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Mills fear fall in sugar production

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    Mills fear fall in sugar production

    Mills fear fall in sugar production
    LAHORE, Aug 23: Mills fear drop in sugar production during the next season (Nov 2004-April 2005) due to shortage of...

    By Nasir Jamal

    LAHORE, Aug 23: Mills fear drop in sugar production during the next season (Nov 2004-April 2005) due to shortage of crop reported from different parts of the country.

    "The Punjab government crop survey alone has hinted at 16 per cent sugarcane shortage in the province from the last year yield," the Pakistan Sugar Mills Association (PSMA-Punjab) officials told this reporter on Monday.

    They said the shortage in Sindh was being forecast between 20 to 25 per cent. In the light of these surveys, the PSMA says the sugar production may be around 3.4 million tons from last season's four million tons.

    "The figures about the crop shortage in the Punjab have been worked out by the government itself," Punjab PSMA chairman Javed Kayany insisted when his comments were sought.

    He also quoted a US Department of Agriculture report for 2004-05 which has forecast reduction of about 0.6 million tons in the sugar production in Pakistan next year. "This means that we'll be producing 0.1-0.2 million tons less sugar next year than our domestic needs," he claimed. The average sugar consumption in Pakistan is assessed to be 0.3 million tons a month.

    The USDA report has also predicted a shortage of eight million tons of sugar in India that is likely to put pressure on the world sugar prices. "The sugar prices in the international market would go up to $400 a ton from the current $256 per ton," say the sugar industry sources. Thus, they say, the imported sweetener would be costing around Rs23.50/kg (if calculated at exchange rate of Rs59 a dollar) exclusive of import costs.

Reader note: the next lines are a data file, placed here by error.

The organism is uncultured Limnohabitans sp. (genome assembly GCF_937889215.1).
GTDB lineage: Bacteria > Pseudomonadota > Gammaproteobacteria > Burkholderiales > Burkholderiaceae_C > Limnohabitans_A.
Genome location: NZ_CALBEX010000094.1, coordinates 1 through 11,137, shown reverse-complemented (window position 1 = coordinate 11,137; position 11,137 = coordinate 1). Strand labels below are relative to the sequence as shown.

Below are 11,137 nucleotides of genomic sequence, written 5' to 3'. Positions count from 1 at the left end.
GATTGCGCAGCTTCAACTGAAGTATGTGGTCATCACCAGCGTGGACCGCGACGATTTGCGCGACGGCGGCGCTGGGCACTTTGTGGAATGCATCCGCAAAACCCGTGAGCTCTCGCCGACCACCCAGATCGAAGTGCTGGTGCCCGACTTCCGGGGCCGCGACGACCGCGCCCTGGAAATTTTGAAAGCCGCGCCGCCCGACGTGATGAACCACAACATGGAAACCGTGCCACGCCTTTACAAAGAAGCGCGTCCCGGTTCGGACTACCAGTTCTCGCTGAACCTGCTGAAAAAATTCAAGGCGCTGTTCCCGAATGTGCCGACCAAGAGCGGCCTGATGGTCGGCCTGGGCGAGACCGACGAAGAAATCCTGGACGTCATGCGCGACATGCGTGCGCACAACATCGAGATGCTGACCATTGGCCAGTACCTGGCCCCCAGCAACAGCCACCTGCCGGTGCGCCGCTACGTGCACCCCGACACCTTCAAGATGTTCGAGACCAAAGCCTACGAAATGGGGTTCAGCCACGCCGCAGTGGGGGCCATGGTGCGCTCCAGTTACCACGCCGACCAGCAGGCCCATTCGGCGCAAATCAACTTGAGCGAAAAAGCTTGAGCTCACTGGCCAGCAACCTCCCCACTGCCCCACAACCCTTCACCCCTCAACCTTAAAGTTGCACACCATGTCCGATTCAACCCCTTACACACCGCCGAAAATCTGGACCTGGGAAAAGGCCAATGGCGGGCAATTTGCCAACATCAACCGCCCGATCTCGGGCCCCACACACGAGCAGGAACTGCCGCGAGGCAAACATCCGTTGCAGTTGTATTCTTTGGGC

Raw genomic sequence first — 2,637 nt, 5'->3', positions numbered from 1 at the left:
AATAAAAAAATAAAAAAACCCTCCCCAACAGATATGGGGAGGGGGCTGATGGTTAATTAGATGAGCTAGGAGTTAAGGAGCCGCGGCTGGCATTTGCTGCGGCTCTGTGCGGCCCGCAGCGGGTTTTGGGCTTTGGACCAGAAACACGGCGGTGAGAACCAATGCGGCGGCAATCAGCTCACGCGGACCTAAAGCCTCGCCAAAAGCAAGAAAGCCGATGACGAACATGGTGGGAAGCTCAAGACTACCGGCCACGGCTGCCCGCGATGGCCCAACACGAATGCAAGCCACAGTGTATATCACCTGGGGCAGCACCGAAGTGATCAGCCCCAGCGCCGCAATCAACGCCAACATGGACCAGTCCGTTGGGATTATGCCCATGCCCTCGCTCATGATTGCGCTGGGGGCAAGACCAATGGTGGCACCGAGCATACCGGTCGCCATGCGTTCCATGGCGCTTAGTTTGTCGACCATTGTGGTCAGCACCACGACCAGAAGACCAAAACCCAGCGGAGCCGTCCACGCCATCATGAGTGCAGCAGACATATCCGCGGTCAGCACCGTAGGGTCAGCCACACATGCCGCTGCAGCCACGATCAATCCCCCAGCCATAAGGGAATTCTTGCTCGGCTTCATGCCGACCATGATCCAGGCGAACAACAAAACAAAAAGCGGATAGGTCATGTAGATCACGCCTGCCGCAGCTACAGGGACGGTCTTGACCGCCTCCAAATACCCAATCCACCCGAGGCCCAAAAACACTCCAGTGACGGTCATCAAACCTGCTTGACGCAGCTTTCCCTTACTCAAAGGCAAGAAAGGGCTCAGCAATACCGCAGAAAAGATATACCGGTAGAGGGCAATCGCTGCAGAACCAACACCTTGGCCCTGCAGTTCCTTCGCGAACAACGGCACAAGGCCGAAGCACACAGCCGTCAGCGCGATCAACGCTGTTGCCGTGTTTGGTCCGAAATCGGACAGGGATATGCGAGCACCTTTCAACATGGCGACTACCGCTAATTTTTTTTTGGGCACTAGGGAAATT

However, the millers assert, Pakistan would not need to import sugar to meet its domestic requirements despite the expected drop in the production in 2004-05. "We have sufficient buffer stock of close to 0.47 million tons of sugar acquired by the Trading Corporation of Pakistan (TCP) on the instructions of the government earlier this year to stabilize its rate in the domestic market.

    If the TCP maintains those stocks till next year, it would not only rule out the need to import the sweetener to meet the local requirements but also help government stabilize the price of the commodity in the periods of shortage," Mr Kayany said.

    But there have been reports in a section of the press that say that the TCP may sell a part of its stocks in the local market to check the recent increase in the retail sugar prices.

    The ex-mill price of sugar is said to have jumped up to Rs18.80/kg due to the procurement by the TCP. The TCP had bought the "surplus stocks of the sweetener" from the mills in order to help them stabilize the rates in the domestic market.

    The millers insist that the TCP should intervene in the market next year when the prices of the sweetener are expected to "go up sharply due to decline in the production."

    "It is not in the best interest of the consumers or the producers to bring the TCP stocks in the market at this moment. The increase in the rates is very nominal. Next year we are going to watch a sharp rise in the sugar prices as a result of the reduced production. So that would be the best time for the TCP to intervene to protect consumers," they say.

    Before instructing the TCP to procure sugar, the government is said to have sought a "commitment" from the mills to commence the next crushing season from Nov 1, and to make complete payments to the growers.

    "In Punjab 39 sugar mills have paid 99.23 per cent of Rs28.105 billion to the growers," Mr Kayany said, quoting a report of Cane Commissioner. However, he added, the "mills wanted the government to allow a two-week relaxation period in the commencement of next crushing season in view of Eidul Fitr, and 880,000 tons of unsold stocks still lying with them.
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